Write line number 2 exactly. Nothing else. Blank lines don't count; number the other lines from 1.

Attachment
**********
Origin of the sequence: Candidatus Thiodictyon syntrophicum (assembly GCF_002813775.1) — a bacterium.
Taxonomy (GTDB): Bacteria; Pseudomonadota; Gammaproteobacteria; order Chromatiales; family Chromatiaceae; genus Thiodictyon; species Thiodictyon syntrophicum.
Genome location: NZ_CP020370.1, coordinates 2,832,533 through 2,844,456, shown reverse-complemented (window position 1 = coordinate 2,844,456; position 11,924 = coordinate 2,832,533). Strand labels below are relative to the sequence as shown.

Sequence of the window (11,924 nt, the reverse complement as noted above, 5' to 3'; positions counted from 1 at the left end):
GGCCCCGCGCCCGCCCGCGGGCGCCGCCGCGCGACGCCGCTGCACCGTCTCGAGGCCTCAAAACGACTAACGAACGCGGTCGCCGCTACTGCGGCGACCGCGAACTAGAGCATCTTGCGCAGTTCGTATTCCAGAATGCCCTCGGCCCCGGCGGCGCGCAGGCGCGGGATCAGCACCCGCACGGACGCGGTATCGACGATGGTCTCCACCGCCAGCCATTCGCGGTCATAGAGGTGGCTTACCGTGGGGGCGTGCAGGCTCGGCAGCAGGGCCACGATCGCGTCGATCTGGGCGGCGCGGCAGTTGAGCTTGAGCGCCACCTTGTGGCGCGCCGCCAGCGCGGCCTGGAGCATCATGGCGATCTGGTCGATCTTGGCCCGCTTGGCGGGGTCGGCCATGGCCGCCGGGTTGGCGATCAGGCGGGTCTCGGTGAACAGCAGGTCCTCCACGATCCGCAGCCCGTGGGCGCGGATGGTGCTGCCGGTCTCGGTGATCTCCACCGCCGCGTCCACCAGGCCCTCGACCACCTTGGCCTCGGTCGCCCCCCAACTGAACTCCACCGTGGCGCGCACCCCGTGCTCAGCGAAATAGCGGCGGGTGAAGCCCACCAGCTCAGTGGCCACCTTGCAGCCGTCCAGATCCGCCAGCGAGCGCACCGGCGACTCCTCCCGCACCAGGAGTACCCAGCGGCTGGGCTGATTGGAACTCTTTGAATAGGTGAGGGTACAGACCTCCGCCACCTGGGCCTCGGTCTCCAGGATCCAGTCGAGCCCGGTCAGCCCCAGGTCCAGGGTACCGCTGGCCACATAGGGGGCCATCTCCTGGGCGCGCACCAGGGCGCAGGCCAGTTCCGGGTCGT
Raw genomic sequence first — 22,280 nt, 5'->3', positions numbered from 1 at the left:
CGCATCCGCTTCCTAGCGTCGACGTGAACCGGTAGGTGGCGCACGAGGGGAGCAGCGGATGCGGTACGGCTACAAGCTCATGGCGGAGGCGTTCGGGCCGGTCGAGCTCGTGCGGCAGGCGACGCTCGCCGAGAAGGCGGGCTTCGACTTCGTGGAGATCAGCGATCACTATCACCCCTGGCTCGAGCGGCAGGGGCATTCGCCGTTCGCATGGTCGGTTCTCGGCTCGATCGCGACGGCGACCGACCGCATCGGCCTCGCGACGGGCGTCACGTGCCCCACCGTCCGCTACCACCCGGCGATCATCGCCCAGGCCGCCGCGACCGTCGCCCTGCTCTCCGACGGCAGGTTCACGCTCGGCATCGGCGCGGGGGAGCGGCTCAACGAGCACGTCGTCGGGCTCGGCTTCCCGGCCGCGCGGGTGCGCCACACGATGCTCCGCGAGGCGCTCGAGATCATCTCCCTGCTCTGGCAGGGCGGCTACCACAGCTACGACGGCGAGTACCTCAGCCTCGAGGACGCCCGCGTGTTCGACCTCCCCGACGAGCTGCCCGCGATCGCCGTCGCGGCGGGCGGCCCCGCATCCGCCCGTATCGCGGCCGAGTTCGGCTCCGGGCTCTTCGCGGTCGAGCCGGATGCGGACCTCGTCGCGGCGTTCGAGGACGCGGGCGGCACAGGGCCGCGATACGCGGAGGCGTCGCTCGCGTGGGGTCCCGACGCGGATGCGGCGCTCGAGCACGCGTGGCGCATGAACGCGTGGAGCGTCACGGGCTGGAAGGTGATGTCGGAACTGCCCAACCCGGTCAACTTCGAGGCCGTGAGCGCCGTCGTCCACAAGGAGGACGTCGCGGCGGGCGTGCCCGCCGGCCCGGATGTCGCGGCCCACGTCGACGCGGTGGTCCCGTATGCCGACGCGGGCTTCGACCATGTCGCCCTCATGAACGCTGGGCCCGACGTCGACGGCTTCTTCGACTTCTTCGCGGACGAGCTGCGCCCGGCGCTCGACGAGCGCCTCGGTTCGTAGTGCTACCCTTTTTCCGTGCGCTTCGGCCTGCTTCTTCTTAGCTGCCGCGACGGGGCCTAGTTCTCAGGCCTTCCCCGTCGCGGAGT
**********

Taxonomy (GTDB): Bacteria; Pseudomonadota; Gammaproteobacteria; order Chromatiales; family Chromatiaceae; genus Thiodictyon; species Thiodictyon syntrophicum.